Penn State Law

Penn State Dickinson introduces new program in Washington, D.C.

This week, third-year law students accepted to Penn State Dickinson School of Law's inaugural Semester in Washington, D.C., program kicked off their final semester of law school working for government agencies and nonprofit organizations in Washington, D.C.

Seven Penn State Dickinson students are living in Washington and earning academic credit for conducting legal work as unpaid interns for approved federal agencies or nonprofit groups. Student Kristy Roberts is interning with the U.S. Attorney's Office for the District of Columbia, the nation's largest federal prosecutor's office, and is very excited and enthusiastic about the opportunities it presents. Roberts, who plans to specialize in criminal law, said that the timing of this opportunity could not be more perfect and sees her semester in D.C. as an "opportunity not only to learn, but also to network."

Participating students also are earning academic credit for a required seminar course that focuses on topics related to their internships. The seminar is being taught by Stanley M. Brand, a Washington attorney who previously served as general counsel to the U.S. House of Representatives and has taught law courses at the Georgetown University School of Law. Brand praised the program as "a great opportunity for law students to get real world experience in Washington," and stated that he was looking forward to sharing with the students the insights he has gained from his many years of experience working in high-level staff positions in Congress and on high-profile cases in private practice.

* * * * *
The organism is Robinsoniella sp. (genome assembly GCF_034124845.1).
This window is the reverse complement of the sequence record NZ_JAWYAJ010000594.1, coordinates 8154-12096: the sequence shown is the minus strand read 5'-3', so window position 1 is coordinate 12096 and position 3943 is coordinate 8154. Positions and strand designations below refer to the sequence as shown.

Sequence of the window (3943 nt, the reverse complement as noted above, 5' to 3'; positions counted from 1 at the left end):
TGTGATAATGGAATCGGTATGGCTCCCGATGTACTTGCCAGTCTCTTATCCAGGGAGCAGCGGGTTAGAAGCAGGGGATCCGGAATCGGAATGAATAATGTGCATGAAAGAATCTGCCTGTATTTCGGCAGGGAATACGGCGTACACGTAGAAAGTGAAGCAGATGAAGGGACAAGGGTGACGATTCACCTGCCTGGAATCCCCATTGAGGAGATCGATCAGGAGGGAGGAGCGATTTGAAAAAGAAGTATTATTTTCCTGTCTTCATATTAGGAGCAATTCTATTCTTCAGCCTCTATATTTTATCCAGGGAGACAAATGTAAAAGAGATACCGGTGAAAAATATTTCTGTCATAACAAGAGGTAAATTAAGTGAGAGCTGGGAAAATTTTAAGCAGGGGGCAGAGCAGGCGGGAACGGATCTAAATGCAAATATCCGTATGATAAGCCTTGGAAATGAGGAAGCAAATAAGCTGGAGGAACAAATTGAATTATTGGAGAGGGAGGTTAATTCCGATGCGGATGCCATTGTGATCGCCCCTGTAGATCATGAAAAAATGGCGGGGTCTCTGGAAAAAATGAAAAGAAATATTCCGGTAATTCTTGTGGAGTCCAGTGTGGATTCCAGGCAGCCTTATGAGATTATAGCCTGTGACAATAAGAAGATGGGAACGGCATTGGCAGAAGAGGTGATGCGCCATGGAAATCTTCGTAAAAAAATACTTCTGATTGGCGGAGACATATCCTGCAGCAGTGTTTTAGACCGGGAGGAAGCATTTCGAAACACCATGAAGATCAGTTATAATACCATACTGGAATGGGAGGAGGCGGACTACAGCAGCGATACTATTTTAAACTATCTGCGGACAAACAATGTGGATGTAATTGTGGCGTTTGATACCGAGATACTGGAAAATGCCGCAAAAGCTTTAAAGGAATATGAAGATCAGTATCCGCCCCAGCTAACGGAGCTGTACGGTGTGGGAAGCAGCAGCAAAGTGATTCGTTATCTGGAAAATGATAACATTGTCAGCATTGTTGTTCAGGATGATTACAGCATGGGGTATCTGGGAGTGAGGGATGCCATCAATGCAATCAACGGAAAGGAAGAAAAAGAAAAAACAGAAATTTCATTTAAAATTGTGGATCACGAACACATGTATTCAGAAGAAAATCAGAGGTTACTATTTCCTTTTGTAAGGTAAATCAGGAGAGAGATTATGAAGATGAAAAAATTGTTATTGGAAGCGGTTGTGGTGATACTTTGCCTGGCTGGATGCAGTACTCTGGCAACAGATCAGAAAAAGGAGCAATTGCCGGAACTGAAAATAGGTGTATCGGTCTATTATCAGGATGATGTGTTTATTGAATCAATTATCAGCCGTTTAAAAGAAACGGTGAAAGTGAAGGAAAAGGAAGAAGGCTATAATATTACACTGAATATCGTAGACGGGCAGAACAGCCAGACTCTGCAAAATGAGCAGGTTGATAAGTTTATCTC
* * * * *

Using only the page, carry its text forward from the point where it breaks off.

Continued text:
The Washington, D.C., semester program is directed by Penn State Dickinson professors Lance Cole and Camille Marion. Cole served as a legal consultant to the 9-11 Commission and as a special counsel in the U.S. Senate. Marion directs the law school's Field Placement externship program, which offers Penn State Dickinson students the opportunity to earn academic credit for working part-time as unpaid interns at a wide variety of state and local government offices in the greater Harrisburg area and at Penn State's University Park campus.

"This new Washington program will expand the many opportunities already available to our students here in Pennsylvania by permitting students to spend an entire semester in Washington focusing on a particular area of law," Cole explained. "The practice of law is becoming more and more specialized, and this program allows students to gain valuable expertise at the federal level while they are still in law school."

For this year's program, students could choose from internships at the U.S. Attorney's Office for the District of Columbia; the U.S. Department of the Treasury; the U.S.-China Economic Review and Security Commission; the U.S. Department of Health and Human Services; the U.S. Equal Employment Opportunity Commission; the U.S. Securities and Exchange Commission; and committees of the U.S. House of Representatives. Cole and Marion expect to expand the program to meet student demand and to offer more internship opportunities, particularly at nonprofit public interest organizations in Washington, D.C.

Roberts said she expects that her internship with the U.S. Attorney's Office will allow her to gain more practical experience and build on what she's already learned from her clerkship with recently retired Cumberland County Court of Common Pleas President Judge George Hoffer. She also believes that her fellow law students should take advantage of the many opportunities that Penn State Dickinson offers to gain practical legal experience during law school, in addition to classroom instruction, and advises first- and second-year law students to "plan ahead" so that they can participate in the Semester in Washington, D.C., program during their last semester of law school if it will further their career goals.

Last Updated July 22, 2015